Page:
A Fair Work Week for New Yorkers

A Fair Work Week for New Yorkers


The Problems

A report by the Community Service Society of New York’s December 2016 report “Unpredictable: How Unpredictable Schedules Keep Low-Income New Yorkers from Getting Ahead” highlights how NYC’s low-wage retail and restaurant workers are taken advantage of by employers, exacerbating economic hardships for NYC’s poor workers.
  • Short-notice of work schedules (i.e. less than two weeks’ notice and on-call shifts) is a common problem for all New Yorkers, but more so for the working poor. More than 1-out-of-3 employed New Yorkers are given their work schedules less than 2 weeks in advance, including more than half of poor New Yorkers. Low-income restaurant and retail workers are also more than 7 times as likely than higher income New Yorkers to have 24 hours or less advance notice (i.e. on-call shifts) of their schedules, which has serious impacts on their work and home life.
  • Low-income workers with less than 2 weeks’ notice and schedules that change week-to-week are more likely to experience serious economic hardships. These workers are nearly twice as likely to fall behind on rent, or be unable to afford subway or bus fare than workers who get 2 weeks notice of their schedules. These workers are also more likely to:

    • Skip meals because there wasn’t enough money to buy food

    • Be unable to fill a prescription because of lack of money or insurance

    • Fall behind on utility bills

    • Be threatened by foreclosure or eviction

  • Changes in schedules from week to week is a serious problem for parents and women, in particular. Low-income parents and women are more likely to see inconsistent and fluctuating schedules than other low-income workers. Among low-income workers, those with fluctuating hours and less than one week’s notice are 3 times more likely to have lost their job than those with stable hours and more advance notice. Parents with less than 2 weeks notice of their schedules are also more likely to have to cut back on buying school supplies or clothes, fill prescriptions, or buy food for their families.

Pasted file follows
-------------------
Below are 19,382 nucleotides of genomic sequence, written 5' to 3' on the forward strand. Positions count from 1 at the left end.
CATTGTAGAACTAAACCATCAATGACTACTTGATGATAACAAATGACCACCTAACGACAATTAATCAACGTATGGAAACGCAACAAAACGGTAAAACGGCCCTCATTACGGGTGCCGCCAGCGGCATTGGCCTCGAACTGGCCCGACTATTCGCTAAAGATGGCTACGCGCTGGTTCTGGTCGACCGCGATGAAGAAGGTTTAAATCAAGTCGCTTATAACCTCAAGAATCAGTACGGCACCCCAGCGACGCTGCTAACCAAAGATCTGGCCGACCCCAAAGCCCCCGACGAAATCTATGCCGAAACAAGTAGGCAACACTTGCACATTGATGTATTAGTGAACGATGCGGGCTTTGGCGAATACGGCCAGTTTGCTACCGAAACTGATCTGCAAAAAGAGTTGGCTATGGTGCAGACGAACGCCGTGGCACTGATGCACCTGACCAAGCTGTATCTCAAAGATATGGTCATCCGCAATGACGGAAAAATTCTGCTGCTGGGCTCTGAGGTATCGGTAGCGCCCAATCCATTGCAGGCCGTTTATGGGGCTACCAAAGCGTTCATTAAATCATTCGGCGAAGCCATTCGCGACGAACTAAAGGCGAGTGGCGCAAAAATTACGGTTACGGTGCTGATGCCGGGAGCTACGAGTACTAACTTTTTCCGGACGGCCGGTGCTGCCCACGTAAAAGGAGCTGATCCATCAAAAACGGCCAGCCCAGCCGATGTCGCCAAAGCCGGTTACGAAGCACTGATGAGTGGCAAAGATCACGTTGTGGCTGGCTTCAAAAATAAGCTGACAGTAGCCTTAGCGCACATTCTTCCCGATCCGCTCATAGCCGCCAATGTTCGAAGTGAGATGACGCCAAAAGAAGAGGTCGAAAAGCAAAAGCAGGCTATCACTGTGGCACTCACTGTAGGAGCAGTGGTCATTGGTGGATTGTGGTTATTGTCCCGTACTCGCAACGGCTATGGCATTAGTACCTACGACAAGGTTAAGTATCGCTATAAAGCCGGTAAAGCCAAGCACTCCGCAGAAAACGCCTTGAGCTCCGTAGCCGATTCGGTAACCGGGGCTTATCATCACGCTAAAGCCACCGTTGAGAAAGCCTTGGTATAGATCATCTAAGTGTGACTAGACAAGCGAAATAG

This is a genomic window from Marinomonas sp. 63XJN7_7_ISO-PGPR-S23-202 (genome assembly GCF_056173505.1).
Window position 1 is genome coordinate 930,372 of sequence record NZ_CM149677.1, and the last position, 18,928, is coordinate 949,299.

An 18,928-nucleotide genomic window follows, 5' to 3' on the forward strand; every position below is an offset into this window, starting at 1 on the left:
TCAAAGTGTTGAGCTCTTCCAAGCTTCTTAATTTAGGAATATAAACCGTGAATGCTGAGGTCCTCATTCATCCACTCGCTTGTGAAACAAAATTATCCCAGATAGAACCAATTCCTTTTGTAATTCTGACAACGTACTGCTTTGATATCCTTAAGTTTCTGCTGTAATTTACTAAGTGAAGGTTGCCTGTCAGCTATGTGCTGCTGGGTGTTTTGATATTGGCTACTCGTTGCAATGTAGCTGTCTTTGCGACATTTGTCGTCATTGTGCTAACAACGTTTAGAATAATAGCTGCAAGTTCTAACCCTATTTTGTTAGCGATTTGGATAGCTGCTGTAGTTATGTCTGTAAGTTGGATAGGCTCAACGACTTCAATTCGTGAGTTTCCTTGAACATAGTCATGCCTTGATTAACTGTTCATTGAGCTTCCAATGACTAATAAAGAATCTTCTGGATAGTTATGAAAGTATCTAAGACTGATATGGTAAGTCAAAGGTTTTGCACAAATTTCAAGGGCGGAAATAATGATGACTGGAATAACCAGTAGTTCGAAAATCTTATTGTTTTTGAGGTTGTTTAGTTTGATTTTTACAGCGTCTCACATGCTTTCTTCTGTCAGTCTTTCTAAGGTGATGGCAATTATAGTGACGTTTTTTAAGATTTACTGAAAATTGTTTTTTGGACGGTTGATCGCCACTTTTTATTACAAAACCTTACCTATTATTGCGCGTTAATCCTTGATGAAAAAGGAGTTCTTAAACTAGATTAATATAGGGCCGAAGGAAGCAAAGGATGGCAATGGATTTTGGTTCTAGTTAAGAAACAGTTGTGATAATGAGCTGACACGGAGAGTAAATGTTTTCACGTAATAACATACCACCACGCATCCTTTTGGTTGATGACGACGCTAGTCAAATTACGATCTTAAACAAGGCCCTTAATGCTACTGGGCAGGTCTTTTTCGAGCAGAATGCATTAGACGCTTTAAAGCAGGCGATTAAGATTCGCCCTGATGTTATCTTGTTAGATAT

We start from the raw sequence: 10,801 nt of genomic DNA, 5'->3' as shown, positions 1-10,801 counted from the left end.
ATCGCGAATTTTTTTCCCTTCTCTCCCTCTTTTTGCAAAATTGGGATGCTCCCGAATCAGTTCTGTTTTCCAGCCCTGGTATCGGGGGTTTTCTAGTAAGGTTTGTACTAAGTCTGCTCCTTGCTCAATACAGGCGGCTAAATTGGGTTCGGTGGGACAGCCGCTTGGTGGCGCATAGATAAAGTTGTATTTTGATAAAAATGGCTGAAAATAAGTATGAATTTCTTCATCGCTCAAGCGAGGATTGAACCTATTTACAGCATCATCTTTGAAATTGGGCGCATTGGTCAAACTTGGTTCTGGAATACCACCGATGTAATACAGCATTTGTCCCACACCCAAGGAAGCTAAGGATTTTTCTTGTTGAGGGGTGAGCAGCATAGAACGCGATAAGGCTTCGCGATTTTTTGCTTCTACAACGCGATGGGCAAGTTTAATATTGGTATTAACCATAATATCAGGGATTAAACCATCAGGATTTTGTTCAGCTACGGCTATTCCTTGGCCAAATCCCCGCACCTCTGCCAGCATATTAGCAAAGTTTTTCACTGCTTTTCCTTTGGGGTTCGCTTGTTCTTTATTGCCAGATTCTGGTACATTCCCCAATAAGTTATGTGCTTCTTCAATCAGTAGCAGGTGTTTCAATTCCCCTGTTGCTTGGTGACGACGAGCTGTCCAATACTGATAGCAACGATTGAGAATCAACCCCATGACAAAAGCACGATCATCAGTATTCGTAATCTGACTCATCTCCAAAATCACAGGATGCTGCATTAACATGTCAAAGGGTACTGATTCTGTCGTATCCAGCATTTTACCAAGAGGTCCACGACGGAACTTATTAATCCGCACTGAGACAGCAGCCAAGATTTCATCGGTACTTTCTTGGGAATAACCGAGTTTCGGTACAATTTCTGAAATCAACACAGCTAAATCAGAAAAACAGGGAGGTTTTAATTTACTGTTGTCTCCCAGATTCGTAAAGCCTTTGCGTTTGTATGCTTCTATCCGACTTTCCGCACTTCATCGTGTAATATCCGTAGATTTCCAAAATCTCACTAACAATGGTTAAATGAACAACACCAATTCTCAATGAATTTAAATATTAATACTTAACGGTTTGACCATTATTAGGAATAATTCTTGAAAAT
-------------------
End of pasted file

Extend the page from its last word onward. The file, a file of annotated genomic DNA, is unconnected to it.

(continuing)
In addition to unpredictable schedules, workers in low-wage retail and restaurant sectors are often not given insufficient hours to make ends meet, are required to “clopen” stores, and face difficulty fighting for their rights in the absence of a formal union. 
  • The practice of clopenings, where workers are forced to close their store and return for the next shift to open it again, is dangerous for workers. Adequate sleep is a basic need that is fundamental to maintaining our health and necessary to remain alert on the job and avoid injury. Workers forced to clopen stores often have less than 11 hours between shifts, making it impossible for them to get a good night’s rest or spend time with family.

  • Part-time workers are desperate for additional shifts to make ends meet. But in an effort to cut overhead costs, employers would rather hire new part-time workers than offer its existing workers a path to full-time employment and benefits. Adequate hours are critical to ensure a decent paycheck and many workers would prefer to work enough hours to pay the bills at one job, rather than having to juggle two or even three different jobs. But because hourly part-time workers come with few fixed costs (such as minimum hours or earnings or health insurance), employers simply hire new part-time workers rather than offering available hours to existing employees.

  • Fast food workers need a way to gather resources for an organization that can monitor and enforce their victories. Despite winning higher wages and a path to $15 in July 2015 from the wage board convened by Governor Cuomo, workers are still struggling to realize these victories in their day to day lives. While workers are fighting for union rights, fast food workers can not afford to simply wait for employers to come to the table. Workers need to be able to form an organization that ensures they are paid the proper wage and that fights to ensure they have affordable housing in their neighborhoods. They need to be able to come together to demand fair scheduling and racial justice in their communities. They need to be able to unite their voices against sexual harassment in the workplace and demand immigration reform in the US that protects workers’ rights and keeps families together.

Finally, a lack of schedule flexibility is an issue that impacts all New Yorkers, as demonstrated by Comptroller Scott M. Stringer’s 2014 report, “Families and Flexibility: Reshaping the Workplace for the 21st Century.”
  • Across all sectors, but particularly in low-income workers, New Yorkers have a lack of flexibility in their work schedules, and fear that they will be retaliated against if they make a request. Work-life balance is increasingly recognized as critically important — not just for workers, but for the economic competitiveness of the city. Inflexibility affects the lives of all New Yorkers, particularly caregivers, parents and low-income workers, making it difficult for workers to accommodate family, outside responsibilities, or even tend to personal emergencies. While schedule change requests cannot always be granted, workers should not have to fear for their jobs or their livelihood should they make the ask. 

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